Speaking of the countryside, Evgeny Finkel, Dmitrii Kofanov (UW grad student), and I are writing a short paper on peasant unrest in 1917 for a special issue of Slavic Review on the 100-year anniversary of the Russian Revolution. There are limits to what you can do in a 3000-word essay for an interdisciplinary audience—data description, a couple of maps (the figure here illustrates disturbances, March–October 1917, using one Soviet-era data source), and a few statistical comparisons. We’re especially interested in the impact of soil fertility and the legacy of serfdom on unrest in 1917. But there is a lot of unexplained variation, and what we don’t observe is likely spatially correlated—what drives unrest in Tambov, or reports thereof, may be similar to that in Penza. So, spatial regression.
There’s more than one way to run a spatial model. A key choice is the type of weighting matrix to use. One such matrix is a “contiguity” matrix, which assumes similarity among immediate neighbors only: Tambov and Penza but not Tambov and Simbirsk. An easy way to generate such a matrix is to run a GIS shapefile through the appropriate routine in Stata or R. And in our case, the resulting matrix was wrong: for many regions, some but not all neighbors showed up in the matrix. Look at the map: Archangel has two neighbors, only one of which is recognized by Stata.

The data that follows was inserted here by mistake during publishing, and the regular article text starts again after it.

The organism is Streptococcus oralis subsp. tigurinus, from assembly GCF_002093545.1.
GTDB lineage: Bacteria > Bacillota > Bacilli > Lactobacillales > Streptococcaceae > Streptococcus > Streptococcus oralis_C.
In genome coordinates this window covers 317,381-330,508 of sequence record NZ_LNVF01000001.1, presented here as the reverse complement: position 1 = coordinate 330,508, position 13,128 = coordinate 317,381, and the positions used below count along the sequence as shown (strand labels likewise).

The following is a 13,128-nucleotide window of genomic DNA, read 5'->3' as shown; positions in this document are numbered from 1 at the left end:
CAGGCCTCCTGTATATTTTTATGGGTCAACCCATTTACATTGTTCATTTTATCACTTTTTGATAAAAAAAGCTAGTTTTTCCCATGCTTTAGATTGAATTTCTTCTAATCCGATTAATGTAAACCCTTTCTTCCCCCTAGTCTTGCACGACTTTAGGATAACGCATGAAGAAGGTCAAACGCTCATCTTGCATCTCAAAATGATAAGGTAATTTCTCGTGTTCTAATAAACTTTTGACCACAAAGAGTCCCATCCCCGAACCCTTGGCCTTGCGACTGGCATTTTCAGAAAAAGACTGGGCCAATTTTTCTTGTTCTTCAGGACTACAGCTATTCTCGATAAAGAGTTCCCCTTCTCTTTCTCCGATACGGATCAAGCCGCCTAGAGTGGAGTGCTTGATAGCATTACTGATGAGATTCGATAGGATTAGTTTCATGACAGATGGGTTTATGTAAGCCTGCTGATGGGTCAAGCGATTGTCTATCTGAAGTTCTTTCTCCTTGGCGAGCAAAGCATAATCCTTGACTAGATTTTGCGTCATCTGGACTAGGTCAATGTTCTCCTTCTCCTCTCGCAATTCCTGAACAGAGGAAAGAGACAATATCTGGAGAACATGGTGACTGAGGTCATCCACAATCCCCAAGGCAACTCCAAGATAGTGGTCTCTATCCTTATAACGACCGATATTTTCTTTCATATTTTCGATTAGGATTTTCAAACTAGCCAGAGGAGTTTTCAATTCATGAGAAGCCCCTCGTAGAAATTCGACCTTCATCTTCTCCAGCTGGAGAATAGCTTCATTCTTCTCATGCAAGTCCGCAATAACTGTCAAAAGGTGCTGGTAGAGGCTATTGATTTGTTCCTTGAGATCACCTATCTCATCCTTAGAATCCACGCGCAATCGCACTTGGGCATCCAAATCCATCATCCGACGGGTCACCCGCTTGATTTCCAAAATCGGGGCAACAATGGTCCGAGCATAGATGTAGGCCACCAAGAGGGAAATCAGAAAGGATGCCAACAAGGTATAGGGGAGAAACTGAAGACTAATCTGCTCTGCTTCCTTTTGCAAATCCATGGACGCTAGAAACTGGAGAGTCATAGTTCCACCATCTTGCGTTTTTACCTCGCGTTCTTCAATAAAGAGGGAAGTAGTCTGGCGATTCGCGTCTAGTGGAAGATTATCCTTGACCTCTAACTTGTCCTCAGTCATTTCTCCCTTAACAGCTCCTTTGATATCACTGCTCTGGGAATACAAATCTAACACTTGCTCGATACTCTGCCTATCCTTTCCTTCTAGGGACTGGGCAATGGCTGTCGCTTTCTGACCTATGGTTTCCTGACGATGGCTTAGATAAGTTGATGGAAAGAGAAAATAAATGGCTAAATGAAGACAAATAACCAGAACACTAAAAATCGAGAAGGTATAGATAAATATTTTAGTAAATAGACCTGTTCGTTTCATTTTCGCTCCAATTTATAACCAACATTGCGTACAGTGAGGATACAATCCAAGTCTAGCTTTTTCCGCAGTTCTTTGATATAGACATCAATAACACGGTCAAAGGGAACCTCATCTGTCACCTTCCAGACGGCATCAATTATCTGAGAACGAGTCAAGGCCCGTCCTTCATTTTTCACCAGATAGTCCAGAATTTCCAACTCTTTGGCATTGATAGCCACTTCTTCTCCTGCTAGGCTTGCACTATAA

My best guess is that there is an infinitesimally small “demilitarized zone” that runs between many of the regions in our data. You can’t see it on the map, but it’s messing with the identification of neighbors.
Anybody looking for a class replication project? Take a paper with spatial regressions and reproduce the spatial-weighting matrixes by hand. And let me know if you find anything. My hunch is that this is a common problem.